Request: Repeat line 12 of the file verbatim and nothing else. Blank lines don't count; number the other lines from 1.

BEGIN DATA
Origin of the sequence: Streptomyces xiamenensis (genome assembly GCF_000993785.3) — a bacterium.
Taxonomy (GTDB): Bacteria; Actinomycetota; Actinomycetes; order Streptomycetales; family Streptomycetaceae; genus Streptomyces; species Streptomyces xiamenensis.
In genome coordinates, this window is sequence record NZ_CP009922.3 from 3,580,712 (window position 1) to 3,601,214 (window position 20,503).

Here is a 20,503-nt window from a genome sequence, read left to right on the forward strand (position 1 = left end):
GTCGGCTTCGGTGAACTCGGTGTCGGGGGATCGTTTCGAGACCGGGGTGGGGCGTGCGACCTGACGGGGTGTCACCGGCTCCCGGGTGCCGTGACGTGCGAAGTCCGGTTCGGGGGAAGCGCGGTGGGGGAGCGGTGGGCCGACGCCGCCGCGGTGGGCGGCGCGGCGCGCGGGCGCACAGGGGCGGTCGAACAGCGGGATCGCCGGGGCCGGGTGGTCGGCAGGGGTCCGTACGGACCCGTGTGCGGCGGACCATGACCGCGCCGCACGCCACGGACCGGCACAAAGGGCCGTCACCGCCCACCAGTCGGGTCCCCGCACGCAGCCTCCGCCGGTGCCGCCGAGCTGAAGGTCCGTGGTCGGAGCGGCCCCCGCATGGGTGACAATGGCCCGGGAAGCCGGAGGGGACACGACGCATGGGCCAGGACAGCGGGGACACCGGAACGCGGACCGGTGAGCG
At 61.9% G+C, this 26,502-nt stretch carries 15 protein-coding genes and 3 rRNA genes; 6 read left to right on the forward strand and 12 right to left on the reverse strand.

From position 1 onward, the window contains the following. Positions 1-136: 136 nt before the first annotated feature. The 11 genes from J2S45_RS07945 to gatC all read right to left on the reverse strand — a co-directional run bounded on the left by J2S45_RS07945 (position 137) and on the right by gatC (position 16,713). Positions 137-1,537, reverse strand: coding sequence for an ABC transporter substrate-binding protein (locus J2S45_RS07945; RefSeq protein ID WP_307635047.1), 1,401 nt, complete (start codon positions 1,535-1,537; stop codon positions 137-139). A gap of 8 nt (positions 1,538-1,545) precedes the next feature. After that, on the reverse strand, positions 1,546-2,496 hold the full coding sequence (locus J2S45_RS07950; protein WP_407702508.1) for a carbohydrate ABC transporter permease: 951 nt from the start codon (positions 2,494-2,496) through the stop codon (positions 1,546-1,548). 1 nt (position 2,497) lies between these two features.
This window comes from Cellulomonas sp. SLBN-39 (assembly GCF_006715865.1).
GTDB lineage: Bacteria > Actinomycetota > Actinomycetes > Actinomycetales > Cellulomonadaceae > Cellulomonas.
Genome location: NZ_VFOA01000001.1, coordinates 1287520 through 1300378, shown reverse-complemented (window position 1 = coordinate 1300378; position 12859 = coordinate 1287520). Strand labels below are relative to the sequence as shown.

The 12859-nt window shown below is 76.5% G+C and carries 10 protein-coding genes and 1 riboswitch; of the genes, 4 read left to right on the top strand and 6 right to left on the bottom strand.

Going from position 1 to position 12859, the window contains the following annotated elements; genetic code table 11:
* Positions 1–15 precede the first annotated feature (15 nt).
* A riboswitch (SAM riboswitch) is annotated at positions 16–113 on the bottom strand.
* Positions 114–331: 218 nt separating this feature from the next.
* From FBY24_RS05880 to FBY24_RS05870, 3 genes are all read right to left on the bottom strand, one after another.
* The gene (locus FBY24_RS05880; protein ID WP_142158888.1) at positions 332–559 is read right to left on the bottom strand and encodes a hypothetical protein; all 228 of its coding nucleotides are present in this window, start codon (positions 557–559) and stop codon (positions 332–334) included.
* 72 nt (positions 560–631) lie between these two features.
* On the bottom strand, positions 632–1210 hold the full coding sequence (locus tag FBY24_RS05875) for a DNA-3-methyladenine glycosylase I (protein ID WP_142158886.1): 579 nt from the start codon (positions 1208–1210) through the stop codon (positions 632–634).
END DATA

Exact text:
Going from position 1 to position 12859, the window contains the following annotated elements; genetic code table 11: